• Majority of open space is owned and maintained by the city; several parks are owned and managed by MA DCR
  • Open space amenities in Lawrence include recreational fields and playgrounds, historic parks and monuments, boating, swimming pools, rock climbing, a skate park, community gardens, and nature trails

Challenges to Open Space Protection and Enhancement:

  • Cost of regular maintenance is significant; most grants can only be used for acquisition and capital improvements
  • Limited land available for development
  • Limited funding for improvements, especially in the current fiscal climate
  • Brownfield sites with potential for open space often require extensive testing and remediation
  • Need for community consensus on vacant land reuse, especially for future open space improvements

Opportunities for Open Space Protection and Enhancement:

  • Ongoing renovations of existing city parks
  • Ongoing investments in new city park
  • Linear open space systems/waterfront access: Merrimack, Spicket, Shawsheen Rivers; North and South Canals
  • Greenway/trail development along unused railroad rights-of-way
  • Conservation and enhanced public access to natural areas: Jacque's Pond, Stevens Pond, Den Rock Park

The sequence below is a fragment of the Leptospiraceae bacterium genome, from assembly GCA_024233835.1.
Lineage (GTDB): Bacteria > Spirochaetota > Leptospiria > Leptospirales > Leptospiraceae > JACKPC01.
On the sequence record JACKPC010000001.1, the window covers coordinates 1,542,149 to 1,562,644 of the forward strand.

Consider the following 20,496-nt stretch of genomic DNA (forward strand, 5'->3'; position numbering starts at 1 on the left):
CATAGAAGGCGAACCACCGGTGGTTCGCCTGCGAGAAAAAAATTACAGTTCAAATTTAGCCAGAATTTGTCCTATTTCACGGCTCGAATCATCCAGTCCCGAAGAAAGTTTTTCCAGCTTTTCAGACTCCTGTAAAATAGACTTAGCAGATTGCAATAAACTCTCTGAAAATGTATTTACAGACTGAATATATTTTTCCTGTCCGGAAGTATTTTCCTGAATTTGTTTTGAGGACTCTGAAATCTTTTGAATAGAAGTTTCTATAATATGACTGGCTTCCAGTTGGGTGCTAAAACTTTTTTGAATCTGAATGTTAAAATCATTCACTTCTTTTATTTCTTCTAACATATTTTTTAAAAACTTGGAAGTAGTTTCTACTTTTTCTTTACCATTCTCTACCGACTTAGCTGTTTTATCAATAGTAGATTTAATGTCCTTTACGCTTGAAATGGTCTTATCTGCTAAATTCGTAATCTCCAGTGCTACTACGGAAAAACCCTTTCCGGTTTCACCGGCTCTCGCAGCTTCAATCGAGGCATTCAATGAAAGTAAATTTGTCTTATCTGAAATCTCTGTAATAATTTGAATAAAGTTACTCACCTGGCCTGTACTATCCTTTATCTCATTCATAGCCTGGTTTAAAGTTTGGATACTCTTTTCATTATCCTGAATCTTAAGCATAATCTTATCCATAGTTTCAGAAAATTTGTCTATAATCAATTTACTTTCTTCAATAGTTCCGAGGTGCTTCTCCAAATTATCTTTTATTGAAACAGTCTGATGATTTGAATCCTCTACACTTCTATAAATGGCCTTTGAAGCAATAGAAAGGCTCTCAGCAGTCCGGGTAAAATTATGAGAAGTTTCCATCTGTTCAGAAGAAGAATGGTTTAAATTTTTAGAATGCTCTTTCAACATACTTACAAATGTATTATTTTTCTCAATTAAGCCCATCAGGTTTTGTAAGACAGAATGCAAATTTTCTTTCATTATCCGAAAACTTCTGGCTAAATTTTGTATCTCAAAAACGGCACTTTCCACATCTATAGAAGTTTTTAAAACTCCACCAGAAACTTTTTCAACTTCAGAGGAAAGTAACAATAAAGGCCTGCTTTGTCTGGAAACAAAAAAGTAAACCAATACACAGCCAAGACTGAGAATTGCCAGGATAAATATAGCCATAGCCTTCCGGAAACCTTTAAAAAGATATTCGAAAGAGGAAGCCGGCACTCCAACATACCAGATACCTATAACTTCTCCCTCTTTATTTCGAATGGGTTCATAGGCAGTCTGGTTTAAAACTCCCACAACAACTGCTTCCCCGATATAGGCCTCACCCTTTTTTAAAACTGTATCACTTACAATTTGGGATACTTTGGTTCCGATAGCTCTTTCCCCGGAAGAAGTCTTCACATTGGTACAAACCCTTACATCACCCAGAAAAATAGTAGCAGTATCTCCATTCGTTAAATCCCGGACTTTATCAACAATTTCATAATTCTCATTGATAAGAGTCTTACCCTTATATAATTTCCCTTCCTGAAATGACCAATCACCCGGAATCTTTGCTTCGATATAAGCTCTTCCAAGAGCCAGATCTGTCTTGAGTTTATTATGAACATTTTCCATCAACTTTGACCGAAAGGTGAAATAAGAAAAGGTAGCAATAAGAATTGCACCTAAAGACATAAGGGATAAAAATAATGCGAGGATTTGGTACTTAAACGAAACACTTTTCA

• Development of city-owned land for new recreational and passive open space (examples include Water Street, Donovan Park, numerous vacant lots citywide)
  • Improvements to school yards; linked to environmental curriculum/ outdoor classrooms/schoolyard gardening
  • Urban forestry, including streetscape improvements and neighborhood tree planting

Questions for Discussion:

  • As the City comes out of four years of significant parks and open space investments, which of the existing recreational fields are now most in need of immediate improvements?
  • What is the highest priority for open space in your neighborhood/ area?
  • What are the most important short-term goals (within 5years) for open space improvement across the city?
  • What are the most important long-term goals (10- 15 years) for open space improvement across the city?
  • How should citizens be involved in the ongoing management, stewardship, and improvement of our open spaces?

City of Lawrence 2009 Open Space Plan Renewal

The 2009 Open Space Plan was submitted to the Commonwealth for review and approved in the summer of 2010. You can download the document below. The renewal of the City’s Open Space Plan was managed by Groundwork Lawrence, under contract with the City of Lawrence’s Community Development Department, and includes additional research as requested by the Lawrence Conservation Commission. This Plan reflects the City of Lawrence’s commitment to improving the quality of life for residents through support of community initiatives and open space improvements. You can download the entire document or portions of it here. All documents are pdfs:

Contact Sue Fink or Vilma Martinez-Dominguez at the Community Development Department at (978) 620-3510 or Brad Buschur at Groundwork Lawrence at (978) 974-0770 for more information.